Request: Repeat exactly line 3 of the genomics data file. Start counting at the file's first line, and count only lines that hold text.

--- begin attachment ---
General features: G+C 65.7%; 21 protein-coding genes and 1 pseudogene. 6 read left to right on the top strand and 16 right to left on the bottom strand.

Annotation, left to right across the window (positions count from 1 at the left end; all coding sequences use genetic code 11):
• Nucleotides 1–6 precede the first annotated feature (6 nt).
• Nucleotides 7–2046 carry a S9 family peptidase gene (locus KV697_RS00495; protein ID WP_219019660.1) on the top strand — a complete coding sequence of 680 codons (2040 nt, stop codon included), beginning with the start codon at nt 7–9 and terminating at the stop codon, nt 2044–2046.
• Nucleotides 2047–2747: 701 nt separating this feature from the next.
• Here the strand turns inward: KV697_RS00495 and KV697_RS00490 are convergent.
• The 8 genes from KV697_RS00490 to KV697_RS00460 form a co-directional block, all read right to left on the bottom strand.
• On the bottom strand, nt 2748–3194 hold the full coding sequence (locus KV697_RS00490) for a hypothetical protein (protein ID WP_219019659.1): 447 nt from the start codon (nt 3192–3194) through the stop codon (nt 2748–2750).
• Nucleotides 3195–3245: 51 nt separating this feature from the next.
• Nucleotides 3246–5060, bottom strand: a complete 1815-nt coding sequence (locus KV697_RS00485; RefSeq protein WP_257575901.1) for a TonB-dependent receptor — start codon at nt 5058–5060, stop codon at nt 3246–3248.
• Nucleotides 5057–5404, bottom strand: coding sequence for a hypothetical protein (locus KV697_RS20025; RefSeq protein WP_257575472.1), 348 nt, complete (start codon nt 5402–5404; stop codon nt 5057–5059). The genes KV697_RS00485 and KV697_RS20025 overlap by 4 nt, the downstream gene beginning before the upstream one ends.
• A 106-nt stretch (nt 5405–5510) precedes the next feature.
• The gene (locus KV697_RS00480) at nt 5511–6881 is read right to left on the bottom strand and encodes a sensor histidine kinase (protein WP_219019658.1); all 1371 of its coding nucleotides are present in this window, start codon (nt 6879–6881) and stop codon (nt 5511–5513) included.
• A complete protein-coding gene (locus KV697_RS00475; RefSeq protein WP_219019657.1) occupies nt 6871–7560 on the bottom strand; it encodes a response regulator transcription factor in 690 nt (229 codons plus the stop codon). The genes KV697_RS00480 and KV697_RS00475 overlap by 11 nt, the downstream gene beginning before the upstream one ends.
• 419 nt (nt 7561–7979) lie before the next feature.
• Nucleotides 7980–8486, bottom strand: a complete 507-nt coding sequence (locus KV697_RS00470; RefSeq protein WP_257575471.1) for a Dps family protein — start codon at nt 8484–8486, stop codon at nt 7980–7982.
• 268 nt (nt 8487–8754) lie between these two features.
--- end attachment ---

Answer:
• Nucleotides 1–6 precede the first annotated feature (6 nt).